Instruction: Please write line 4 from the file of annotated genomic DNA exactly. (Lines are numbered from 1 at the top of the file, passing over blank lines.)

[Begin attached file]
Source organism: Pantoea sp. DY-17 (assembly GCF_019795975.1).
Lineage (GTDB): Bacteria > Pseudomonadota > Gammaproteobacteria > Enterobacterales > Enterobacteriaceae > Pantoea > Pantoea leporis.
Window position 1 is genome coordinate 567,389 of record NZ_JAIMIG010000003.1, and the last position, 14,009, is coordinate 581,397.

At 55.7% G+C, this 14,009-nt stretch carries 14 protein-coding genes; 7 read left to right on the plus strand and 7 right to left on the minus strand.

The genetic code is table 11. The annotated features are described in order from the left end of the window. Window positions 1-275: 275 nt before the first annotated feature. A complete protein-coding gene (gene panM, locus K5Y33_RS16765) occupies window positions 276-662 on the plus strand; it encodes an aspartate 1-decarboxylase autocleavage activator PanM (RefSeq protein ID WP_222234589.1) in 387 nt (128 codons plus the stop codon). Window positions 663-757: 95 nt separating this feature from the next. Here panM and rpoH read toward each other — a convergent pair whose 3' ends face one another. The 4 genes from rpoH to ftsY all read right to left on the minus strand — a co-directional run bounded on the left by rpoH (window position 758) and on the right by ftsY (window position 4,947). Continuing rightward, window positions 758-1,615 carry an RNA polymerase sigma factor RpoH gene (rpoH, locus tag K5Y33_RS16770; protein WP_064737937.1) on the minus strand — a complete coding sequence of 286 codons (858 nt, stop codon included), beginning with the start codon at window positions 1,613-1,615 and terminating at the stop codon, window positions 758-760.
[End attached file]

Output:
At 55.7% G+C, this 14,009-nt stretch carries 14 protein-coding genes; 7 read left to right on the plus strand and 7 right to left on the minus strand.